Mihintale Wasammale Archaeological Site

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Mihintale holds an immense significance for Sri Lanka, also known as Mihinthalawa, regarded as the birthplace of Buddhism in the country. Therefore, Mihintale is integral to the Buddhist heritage of Sri Lanka. However, a substantial number of Sri Lankans are familiar with Mihintale primarily through the narrative of Mihindu Thero and the historic ruins present at the site.

However Mihintale encompasses an expansive area surrounded by monasteries dating back to the Anuradhapura period. Numerous hidden spots within the forested surroundings remain undiscovered to this day.

Located approximately two and a half kilometers from the sacred Mihintale site, there is a stone hillock. This site is situated around two kilometers from the Mihintale junction, heading towards Vavuniya. Beyond the Rajarata University sports ground, there is a hill approximately 700 meters away. However, these remains concealed due to the dense trees lining both sides of the road. The local residents utilize the thick forest and the adjoining mountainous terrain for cattle herding. Referred to by villagers as “Wasunmale” or “Wasammale”, this area is now also known as “Chitra Gala” (art rock).

Now, let’s delve into the origin of the name “Chitra-Gala.” In 1988, a farmer, while searching for his cattle, ascended this hill. On the hill, there is a substantial rock stretching about 800 meters in length. Along one side of this rock, there are four caves arranged in a row. Positioned in a section where the rock gently slopes downward, these caves resemble the the hood of a cobra. Among them, only one cave is carved with a drip ledge. Inside this cave, there is a painting spanning approximately 20 feet in length and 15 feet in height. Unfortunately, over time, most of these paintings have been faded. It’s challenging to envision this cave as a natural formation due to the slope of the terrain. However, one can speculate that the ground was filled with bricks, tiles, clay, and stone fragments, or perhaps walls were constructed in this cave.

The stone surface is meticulously cut and polished, with a thin layer of plaster applied for the intricate paintings. To safeguard these artworks, the Department of Archaeology has added a protective cement trench. Unfortunately, numerous paintings have suffered damage over time. However, it is conceivable that the entire artwork was executed under a unified theme. Currently, only two images remain distinctly visible. These images depict two cobra figures. Originally, when discovered in 1988, these snakes were illustrated coiled around a monk, yet the details of the monk have since been eroded. It is also suggested that one of the cobras may have several hoods.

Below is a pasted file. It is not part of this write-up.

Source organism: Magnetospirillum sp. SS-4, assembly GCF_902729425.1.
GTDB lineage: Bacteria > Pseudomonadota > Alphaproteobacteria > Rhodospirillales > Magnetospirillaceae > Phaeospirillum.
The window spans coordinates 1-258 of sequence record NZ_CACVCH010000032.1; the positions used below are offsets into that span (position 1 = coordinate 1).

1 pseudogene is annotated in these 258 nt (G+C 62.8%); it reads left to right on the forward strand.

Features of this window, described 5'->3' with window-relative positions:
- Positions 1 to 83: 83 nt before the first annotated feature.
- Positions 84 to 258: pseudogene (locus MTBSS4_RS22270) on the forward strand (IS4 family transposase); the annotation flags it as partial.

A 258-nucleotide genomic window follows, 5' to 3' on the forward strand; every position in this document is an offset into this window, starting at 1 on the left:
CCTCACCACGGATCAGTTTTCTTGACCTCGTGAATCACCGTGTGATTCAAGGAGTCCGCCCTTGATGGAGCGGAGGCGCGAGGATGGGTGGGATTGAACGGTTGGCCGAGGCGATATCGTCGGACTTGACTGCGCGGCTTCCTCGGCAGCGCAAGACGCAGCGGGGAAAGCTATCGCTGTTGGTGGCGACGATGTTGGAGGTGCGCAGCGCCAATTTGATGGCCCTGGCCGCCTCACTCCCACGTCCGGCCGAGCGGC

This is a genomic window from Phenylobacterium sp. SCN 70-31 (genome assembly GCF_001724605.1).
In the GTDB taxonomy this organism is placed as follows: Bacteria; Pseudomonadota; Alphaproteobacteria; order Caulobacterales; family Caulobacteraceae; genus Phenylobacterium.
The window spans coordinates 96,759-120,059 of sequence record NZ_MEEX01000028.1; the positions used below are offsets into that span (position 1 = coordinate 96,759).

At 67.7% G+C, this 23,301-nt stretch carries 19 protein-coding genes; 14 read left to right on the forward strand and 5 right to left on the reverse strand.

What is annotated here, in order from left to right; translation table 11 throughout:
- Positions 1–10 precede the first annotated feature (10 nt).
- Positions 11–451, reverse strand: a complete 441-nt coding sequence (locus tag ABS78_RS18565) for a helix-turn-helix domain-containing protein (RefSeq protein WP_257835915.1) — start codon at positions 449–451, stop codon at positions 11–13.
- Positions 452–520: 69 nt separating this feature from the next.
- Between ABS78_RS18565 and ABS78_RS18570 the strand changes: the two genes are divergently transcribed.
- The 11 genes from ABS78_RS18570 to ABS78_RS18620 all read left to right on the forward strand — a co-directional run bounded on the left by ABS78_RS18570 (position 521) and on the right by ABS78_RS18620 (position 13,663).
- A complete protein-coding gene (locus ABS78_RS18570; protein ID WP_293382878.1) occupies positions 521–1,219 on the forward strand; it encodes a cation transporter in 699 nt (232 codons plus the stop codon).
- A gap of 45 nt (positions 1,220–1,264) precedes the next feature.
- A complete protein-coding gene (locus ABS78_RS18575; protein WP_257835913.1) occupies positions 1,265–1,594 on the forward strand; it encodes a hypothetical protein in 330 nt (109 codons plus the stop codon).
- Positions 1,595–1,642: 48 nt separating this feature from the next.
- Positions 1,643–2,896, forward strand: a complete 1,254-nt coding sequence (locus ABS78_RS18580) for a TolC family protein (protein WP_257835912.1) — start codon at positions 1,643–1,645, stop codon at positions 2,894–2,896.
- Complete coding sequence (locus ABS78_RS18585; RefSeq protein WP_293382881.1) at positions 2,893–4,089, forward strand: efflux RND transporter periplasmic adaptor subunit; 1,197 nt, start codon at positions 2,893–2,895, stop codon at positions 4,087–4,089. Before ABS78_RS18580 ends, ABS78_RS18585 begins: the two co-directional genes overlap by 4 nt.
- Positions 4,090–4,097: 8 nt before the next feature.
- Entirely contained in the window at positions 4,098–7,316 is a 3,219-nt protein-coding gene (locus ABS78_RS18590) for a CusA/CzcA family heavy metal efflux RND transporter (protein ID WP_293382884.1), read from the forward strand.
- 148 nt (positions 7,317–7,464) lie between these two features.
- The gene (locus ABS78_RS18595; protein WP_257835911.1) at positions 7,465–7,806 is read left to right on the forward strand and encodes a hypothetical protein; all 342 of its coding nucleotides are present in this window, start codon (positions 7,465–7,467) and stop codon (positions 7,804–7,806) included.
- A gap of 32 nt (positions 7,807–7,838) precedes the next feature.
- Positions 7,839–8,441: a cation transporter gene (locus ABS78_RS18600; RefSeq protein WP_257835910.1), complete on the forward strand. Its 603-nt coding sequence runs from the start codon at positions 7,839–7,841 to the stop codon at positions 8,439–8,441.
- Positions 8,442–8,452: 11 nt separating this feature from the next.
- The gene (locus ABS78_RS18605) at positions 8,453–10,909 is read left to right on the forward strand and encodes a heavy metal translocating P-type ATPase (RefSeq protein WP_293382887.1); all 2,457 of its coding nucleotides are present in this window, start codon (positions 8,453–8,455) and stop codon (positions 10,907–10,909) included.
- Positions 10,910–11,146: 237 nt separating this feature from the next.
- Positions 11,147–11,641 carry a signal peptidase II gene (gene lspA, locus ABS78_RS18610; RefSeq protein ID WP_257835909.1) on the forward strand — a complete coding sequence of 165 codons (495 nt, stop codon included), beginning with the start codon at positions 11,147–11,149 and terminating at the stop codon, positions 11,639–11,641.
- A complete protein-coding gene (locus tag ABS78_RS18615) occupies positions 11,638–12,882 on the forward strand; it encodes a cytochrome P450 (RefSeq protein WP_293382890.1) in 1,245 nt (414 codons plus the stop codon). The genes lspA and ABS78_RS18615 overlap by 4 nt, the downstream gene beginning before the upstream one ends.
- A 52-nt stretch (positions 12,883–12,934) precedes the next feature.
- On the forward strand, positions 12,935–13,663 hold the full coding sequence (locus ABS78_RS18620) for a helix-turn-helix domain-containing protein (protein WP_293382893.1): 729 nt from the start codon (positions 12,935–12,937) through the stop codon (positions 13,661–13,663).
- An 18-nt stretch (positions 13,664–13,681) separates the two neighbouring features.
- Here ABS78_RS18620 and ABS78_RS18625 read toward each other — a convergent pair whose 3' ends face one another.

Beneath this, there is a depiction of a woman seated on a small ‘asana.’ Her waist is delicately draped, evoking the style of women in Sigiri frescos. The woman is shown holding something in her left palm, with what seems to be a painting of a cobra above it. Certain scholars speculate that this portrayal represents a cobra maiden.

As proposed by Mr. Ariya Lagamuwa, a Senior Professor in the Department of Archaeology and Heritage Management at Mihintale Rajarata University, these paintings are believed to date back to the 6th-7th centuries. They are thought to depict an event within the realm of cobras.

The reverence for Bodhisattvas in both Mahayana and Hinayana traditions, originating around the 3rd century, reached its zenith between the 6th and 9th centuries. Concurrently, the worship of Goddess Tara also appears to have taken root. The inscription from the tenth century by King Mihindu IV of Mihintale notes endowments to various shrines in the area. The Eth Vehera and Girihandu Vehera mentioned in the inscription are located in the same region. However, the shrines named “Maninal Dev Du Gruhaya” and “Nagendra,” as mentioned in the inscription, have yet to be discovered.

Professor Senarath Paranavithana has identified “Maninal” as an alternate name for the Goddess Tara. Based on this, Mr. Ariya Lagamuwa postulates that the confined cave could potentially be the abode of Maninal Dev Duva or the Nagendra shrine.

In addition to these caves, numerous natural ponds grace this rocky plateau. Regrettably, due to inadequate security measures at this location, reports indicate that individuals who visit the site, have defaced many of these ancient paintings.

There is no proper entrance to these cave complex. Approximately 1 km beyond the Rajarata University sports ground, an archaeology board marks the way. A small sandy road veers left from there into the forest, ending after a short distance. Beyond this point, one must navigate the jungle to reach the destination. It’s crucial to exercise caution as this area is a forest habitat for elephants and various other wild animals.

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Map of Mihinthale Wasammale Archaeological Site

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The map above also shows other places of interest within a approximately 20 km radius of the current site. Click on any of the markers and the info box to take you to information of these sites

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Traveling Directions to Mihinthale Wasammale Archaeological Site

From Anuradhapura to Mihinthale Wasammale Archaeological Site
Via : Mihintale
Total Distance : 15 KM
Duration : 30 Minutes
Travel Time : 1 – 1.5 Hours
Driving Directions : View on Google Map

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